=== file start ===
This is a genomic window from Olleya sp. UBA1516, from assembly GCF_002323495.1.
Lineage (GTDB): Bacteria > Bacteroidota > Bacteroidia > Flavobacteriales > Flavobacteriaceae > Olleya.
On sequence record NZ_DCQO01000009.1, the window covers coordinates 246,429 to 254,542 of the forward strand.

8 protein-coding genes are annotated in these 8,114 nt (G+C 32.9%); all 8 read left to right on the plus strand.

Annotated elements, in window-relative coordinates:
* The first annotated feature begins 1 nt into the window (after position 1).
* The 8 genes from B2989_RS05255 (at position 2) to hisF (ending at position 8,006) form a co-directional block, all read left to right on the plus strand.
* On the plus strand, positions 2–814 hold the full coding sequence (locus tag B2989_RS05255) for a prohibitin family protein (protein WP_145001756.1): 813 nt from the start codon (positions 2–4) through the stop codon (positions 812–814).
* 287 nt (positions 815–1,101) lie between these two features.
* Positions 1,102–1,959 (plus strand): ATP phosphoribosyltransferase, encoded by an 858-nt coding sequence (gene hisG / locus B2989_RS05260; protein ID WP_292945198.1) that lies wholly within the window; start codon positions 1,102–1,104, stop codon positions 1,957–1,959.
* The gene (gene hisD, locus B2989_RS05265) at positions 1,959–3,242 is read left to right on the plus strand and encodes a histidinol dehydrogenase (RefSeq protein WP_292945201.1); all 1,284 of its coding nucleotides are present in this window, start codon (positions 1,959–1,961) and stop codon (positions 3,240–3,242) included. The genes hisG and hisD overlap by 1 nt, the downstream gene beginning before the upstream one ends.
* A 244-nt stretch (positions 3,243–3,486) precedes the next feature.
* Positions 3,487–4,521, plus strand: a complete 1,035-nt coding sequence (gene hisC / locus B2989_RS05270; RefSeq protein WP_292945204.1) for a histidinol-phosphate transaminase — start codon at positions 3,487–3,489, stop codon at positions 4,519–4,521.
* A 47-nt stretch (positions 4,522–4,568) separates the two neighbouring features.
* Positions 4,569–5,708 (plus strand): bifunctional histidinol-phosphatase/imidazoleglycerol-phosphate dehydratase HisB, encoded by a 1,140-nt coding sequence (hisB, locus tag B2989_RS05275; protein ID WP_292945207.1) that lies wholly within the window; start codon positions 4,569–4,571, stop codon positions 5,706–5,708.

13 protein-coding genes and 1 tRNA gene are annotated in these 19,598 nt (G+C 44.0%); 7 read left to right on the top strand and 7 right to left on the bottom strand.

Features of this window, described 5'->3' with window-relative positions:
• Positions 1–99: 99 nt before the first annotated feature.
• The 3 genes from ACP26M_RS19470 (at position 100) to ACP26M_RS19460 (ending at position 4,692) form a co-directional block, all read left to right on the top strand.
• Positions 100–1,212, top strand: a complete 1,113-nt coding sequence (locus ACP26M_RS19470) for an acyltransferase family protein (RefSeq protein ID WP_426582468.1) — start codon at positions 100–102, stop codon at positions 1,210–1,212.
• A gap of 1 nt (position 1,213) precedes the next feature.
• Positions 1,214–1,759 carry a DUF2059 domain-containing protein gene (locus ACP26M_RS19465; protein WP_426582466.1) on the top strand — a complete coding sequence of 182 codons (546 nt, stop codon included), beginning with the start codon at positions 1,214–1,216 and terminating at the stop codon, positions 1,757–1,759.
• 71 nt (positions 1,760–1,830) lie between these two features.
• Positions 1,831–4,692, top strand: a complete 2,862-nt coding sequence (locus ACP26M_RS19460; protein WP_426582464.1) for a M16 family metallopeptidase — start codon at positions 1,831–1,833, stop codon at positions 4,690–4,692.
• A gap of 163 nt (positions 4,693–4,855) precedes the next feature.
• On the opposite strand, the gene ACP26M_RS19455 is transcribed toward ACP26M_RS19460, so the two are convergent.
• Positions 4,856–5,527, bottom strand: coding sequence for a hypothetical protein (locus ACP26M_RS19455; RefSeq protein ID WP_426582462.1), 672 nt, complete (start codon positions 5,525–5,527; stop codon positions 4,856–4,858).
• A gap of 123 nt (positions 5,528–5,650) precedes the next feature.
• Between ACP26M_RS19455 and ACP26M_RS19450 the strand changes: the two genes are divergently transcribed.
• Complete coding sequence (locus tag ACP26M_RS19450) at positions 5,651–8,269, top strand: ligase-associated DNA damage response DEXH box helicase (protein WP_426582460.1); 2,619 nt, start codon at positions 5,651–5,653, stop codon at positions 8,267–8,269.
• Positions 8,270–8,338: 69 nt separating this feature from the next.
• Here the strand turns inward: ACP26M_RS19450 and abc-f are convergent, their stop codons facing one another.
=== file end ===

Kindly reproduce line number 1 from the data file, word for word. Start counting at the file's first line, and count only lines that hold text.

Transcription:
This is a genomic window from Olleya sp. UBA1516, from assembly GCF_002323495.1.